When you were feeling trapped and/or ashamed, where did for comfort or community?

Throwing myself into [the world of performing] allowed me to redefine myself in the eyes of my peers, but most importantly, in my own eyes. I was very, very lucky to have motivated parents who noticed something was wrong. They enrolled me in voice lessons and a choir that was not affiliated with my school, where most of the bullying happened. That community outside of school was invaluable to building my confidence.

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Who do you want to make sure sees your film?

Every parent, every teacher, and every policy maker. The film will be useful for adolescent viewers, but if we are going to change our cultural perceptions of female sexuality and the way we support sexual assault victims, it needs to be on an institutional level. And we as adults need to take responsibility for our role in making that change.

How can people tell this is a film not just for girls, but for boys too?

In addition to speaking to some female thought leaders, we also spoke to men. And we asked our experts, men and women, specifically about the role boys and men play in making change. For too long, conversations have centered around the idea that somehow we can teach our girls to behave in a certain way or to protect themselves, and that this is good enough. We need to [instead] raise boys from an early age to respect their female classmates as equals, and that includes issues having to do with sexuality.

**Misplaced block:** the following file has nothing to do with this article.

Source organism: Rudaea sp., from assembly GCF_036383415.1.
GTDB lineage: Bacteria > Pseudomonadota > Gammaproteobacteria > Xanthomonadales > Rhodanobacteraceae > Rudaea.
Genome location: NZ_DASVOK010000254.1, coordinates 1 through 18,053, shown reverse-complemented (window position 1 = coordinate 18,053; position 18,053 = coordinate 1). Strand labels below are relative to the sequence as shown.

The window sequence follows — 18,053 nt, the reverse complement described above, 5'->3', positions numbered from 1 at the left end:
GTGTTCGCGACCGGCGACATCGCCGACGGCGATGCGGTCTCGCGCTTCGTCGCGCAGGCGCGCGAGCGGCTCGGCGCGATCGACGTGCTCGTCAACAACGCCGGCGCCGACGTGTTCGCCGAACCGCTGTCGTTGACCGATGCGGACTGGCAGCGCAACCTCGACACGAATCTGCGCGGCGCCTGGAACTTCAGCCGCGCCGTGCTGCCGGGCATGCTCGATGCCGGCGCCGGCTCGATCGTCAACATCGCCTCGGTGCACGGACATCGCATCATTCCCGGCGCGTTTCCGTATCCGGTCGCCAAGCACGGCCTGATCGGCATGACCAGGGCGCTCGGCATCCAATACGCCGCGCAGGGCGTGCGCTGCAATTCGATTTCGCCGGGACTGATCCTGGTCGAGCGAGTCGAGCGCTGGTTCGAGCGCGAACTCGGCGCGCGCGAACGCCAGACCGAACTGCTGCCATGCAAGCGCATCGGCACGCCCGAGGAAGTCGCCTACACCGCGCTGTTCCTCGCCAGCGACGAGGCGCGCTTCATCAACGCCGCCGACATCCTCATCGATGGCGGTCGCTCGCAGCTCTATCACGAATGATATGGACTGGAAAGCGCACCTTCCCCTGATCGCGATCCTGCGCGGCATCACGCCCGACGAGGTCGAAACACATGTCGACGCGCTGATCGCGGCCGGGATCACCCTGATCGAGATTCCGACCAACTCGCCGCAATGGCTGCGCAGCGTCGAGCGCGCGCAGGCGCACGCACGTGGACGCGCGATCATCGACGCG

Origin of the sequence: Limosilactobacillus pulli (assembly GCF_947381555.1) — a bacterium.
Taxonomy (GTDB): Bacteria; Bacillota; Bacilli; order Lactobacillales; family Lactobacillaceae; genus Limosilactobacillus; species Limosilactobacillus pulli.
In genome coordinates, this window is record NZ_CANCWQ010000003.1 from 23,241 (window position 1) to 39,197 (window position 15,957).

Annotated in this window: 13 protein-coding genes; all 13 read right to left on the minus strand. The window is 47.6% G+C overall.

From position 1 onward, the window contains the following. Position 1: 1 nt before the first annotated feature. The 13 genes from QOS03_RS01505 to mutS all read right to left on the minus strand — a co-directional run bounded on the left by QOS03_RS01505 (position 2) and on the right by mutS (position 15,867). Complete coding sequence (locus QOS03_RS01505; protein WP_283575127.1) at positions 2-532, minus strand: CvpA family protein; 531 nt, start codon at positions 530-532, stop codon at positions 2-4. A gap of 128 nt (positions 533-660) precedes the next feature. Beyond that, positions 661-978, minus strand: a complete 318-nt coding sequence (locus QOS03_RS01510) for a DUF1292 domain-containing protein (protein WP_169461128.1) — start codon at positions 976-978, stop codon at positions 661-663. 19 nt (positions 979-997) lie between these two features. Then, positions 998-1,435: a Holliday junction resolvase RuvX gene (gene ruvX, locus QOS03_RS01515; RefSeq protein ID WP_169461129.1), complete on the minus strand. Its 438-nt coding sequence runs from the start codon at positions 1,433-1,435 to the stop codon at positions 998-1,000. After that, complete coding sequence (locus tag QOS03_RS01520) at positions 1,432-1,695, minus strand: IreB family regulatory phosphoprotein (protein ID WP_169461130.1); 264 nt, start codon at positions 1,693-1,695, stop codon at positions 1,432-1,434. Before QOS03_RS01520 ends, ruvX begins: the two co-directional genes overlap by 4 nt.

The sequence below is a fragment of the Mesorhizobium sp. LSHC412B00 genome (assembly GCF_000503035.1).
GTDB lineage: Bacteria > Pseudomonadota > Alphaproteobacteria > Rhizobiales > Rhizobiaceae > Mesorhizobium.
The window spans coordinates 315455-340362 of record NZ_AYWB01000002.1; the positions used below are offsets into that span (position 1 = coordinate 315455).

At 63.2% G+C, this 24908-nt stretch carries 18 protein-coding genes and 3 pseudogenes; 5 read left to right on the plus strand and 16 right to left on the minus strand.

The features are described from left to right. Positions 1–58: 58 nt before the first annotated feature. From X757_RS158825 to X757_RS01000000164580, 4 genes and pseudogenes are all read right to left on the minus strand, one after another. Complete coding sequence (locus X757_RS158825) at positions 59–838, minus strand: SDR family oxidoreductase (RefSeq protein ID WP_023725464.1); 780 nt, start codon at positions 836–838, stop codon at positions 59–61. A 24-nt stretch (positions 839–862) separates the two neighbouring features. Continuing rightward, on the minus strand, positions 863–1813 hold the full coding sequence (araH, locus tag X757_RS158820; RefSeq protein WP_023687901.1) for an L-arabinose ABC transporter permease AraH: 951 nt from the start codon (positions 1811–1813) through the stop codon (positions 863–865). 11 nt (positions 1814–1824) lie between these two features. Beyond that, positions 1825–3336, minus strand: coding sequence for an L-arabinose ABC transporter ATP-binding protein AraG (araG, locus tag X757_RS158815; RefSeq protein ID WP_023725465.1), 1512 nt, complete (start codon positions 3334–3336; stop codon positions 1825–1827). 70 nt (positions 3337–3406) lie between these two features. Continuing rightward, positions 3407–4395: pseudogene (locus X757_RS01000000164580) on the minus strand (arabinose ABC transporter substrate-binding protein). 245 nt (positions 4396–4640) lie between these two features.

What kind of impact would you expect or like the film to have across genders and within the LGBT community?

Issues having to do with sexual shame affect us all, and I hope the film calls people into the conversation no matter how they identify personally. There is an obvious parallel between LGBT youth who are bullied to the point of suicide and young women who take their own lives because of sexual bullying. In fact, I started The UnSlut Project with the It Gets Better project in mind. Especially when you don't have support from adults in your own life—perhaps your parents are part of the shaming problem—it can really help to hear from other adults that they have survived something similar, and that you, too, can overcome this.

If there's one thing you want people to walk away with after seeing Slut: A Documentary, what is it?

I want people to walk away with a sense of responsibility in their own lives. When it comes to making large-scale cultural change, the situation can often seem hopeless and it's easy to just throw our hands up and say well, that's the way things are. But if we don't change, then nothing changes. We need to start with ourselves, with our own assumptions about female sexuality and our own expectations of girls and women. We can work outward from there into our communities. Funding for Slut: A Documentary post-production costs ends on March 6th. Watch a preview below and check out the project here.

This interview has been edited for length.

Image c/o The UnSlut Project